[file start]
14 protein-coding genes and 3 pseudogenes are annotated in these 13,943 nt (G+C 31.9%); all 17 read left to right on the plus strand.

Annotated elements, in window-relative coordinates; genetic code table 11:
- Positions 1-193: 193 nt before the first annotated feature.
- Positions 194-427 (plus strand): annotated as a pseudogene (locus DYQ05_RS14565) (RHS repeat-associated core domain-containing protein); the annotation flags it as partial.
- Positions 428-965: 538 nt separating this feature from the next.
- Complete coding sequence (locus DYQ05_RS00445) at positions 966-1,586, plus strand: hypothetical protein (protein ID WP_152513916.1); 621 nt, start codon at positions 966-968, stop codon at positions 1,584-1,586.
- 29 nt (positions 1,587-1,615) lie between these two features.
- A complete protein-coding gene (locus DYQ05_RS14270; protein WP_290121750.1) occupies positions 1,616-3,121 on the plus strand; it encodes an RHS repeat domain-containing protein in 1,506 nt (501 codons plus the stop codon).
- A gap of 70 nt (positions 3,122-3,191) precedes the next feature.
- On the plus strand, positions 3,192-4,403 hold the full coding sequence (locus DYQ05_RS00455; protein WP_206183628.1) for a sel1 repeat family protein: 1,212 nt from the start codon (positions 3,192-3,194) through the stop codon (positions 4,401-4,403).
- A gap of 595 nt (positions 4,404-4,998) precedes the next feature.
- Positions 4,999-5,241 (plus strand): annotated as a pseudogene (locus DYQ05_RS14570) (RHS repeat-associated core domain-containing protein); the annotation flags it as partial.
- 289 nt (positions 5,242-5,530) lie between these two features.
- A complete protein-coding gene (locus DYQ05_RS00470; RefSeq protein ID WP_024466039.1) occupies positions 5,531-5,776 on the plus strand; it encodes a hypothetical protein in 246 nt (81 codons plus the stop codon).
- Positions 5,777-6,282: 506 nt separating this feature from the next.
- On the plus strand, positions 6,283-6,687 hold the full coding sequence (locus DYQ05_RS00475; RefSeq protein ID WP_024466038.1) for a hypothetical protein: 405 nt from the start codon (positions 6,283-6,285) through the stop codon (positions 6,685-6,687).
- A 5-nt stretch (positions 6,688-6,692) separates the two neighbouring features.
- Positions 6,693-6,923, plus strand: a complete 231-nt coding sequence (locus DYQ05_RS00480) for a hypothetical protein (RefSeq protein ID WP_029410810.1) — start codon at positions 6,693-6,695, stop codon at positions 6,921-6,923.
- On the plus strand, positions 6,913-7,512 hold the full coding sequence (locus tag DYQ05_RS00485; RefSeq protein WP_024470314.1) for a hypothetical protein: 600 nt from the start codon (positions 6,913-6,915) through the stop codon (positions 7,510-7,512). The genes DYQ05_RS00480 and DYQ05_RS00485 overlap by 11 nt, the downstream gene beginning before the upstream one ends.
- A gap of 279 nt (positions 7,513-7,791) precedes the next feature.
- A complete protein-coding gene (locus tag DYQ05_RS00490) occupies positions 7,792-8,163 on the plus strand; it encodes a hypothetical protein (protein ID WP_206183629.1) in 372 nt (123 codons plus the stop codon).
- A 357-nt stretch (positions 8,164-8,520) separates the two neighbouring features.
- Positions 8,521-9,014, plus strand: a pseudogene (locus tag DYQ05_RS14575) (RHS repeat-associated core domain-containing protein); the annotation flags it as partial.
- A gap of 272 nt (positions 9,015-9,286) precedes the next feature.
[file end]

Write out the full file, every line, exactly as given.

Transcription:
14 protein-coding genes and 3 pseudogenes are annotated in these 13,943 nt (G+C 31.9%); all 17 read left to right on the plus strand.

Annotated elements, in window-relative coordinates; genetic code table 11:
- Positions 1-193: 193 nt before the first annotated feature.
- Positions 194-427 (plus strand): annotated as a pseudogene (locus DYQ05_RS14565) (RHS repeat-associated core domain-containing protein); the annotation flags it as partial.
- Positions 428-965: 538 nt separating this feature from the next.
- Complete coding sequence (locus DYQ05_RS00445) at positions 966-1,586, plus strand: hypothetical protein (protein ID WP_152513916.1); 621 nt, start codon at positions 966-968, stop codon at positions 1,584-1,586.
- 29 nt (positions 1,587-1,615) lie between these two features.
- A complete protein-coding gene (locus DYQ05_RS14270; protein WP_290121750.1) occupies positions 1,616-3,121 on the plus strand; it encodes an RHS repeat domain-containing protein in 1,506 nt (501 codons plus the stop codon).
- A gap of 70 nt (positions 3,122-3,191) precedes the next feature.
- On the plus strand, positions 3,192-4,403 hold the full coding sequence (locus DYQ05_RS00455; protein WP_206183628.1) for a sel1 repeat family protein: 1,212 nt from the start codon (positions 3,192-3,194) through the stop codon (positions 4,401-4,403).
- A gap of 595 nt (positions 4,404-4,998) precedes the next feature.
- Positions 4,999-5,241 (plus strand): annotated as a pseudogene (locus DYQ05_RS14570) (RHS repeat-associated core domain-containing protein); the annotation flags it as partial.
- 289 nt (positions 5,242-5,530) lie between these two features.
- A complete protein-coding gene (locus DYQ05_RS00470; RefSeq protein ID WP_024466039.1) occupies positions 5,531-5,776 on the plus strand; it encodes a hypothetical protein in 246 nt (81 codons plus the stop codon).
- Positions 5,777-6,282: 506 nt separating this feature from the next.
- On the plus strand, positions 6,283-6,687 hold the full coding sequence (locus DYQ05_RS00475; RefSeq protein ID WP_024466038.1) for a hypothetical protein: 405 nt from the start codon (positions 6,283-6,285) through the stop codon (positions 6,685-6,687).
- A 5-nt stretch (positions 6,688-6,692) separates the two neighbouring features.
- Positions 6,693-6,923, plus strand: a complete 231-nt coding sequence (locus DYQ05_RS00480) for a hypothetical protein (RefSeq protein ID WP_029410810.1) — start codon at positions 6,693-6,695, stop codon at positions 6,921-6,923.
- On the plus strand, positions 6,913-7,512 hold the full coding sequence (locus tag DYQ05_RS00485; RefSeq protein WP_024470314.1) for a hypothetical protein: 600 nt from the start codon (positions 6,913-6,915) through the stop codon (positions 7,510-7,512). The genes DYQ05_RS00480 and DYQ05_RS00485 overlap by 11 nt, the downstream gene beginning before the upstream one ends.
- A gap of 279 nt (positions 7,513-7,791) precedes the next feature.
- A complete protein-coding gene (locus tag DYQ05_RS00490) occupies positions 7,792-8,163 on the plus strand; it encodes a hypothetical protein (protein ID WP_206183629.1) in 372 nt (123 codons plus the stop codon).
- A 357-nt stretch (positions 8,164-8,520) separates the two neighbouring features.
- Positions 8,521-9,014, plus strand: a pseudogene (locus tag DYQ05_RS14575) (RHS repeat-associated core domain-containing protein); the annotation flags it as partial.
- A gap of 272 nt (positions 9,015-9,286) precedes the next feature.